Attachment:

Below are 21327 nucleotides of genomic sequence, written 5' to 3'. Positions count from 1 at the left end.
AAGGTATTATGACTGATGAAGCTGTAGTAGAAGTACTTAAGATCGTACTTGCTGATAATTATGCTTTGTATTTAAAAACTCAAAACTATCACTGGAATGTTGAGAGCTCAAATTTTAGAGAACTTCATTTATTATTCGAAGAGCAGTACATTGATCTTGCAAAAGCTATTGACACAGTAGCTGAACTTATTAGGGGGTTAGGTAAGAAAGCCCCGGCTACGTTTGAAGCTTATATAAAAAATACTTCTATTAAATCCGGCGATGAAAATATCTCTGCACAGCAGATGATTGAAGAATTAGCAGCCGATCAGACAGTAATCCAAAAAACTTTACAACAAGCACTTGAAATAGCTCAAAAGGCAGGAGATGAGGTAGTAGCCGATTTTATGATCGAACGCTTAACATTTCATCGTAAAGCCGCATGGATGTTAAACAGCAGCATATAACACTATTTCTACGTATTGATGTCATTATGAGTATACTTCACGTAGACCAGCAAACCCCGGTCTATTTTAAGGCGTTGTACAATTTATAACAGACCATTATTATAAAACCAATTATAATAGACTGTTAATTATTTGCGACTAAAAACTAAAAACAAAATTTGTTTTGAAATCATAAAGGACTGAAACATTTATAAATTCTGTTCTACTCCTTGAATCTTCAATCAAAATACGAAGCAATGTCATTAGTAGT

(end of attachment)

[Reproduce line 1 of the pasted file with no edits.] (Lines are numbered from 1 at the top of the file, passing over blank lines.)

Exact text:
Below are 21327 nucleotides of genomic sequence, written 5' to 3'. Positions count from 1 at the left end.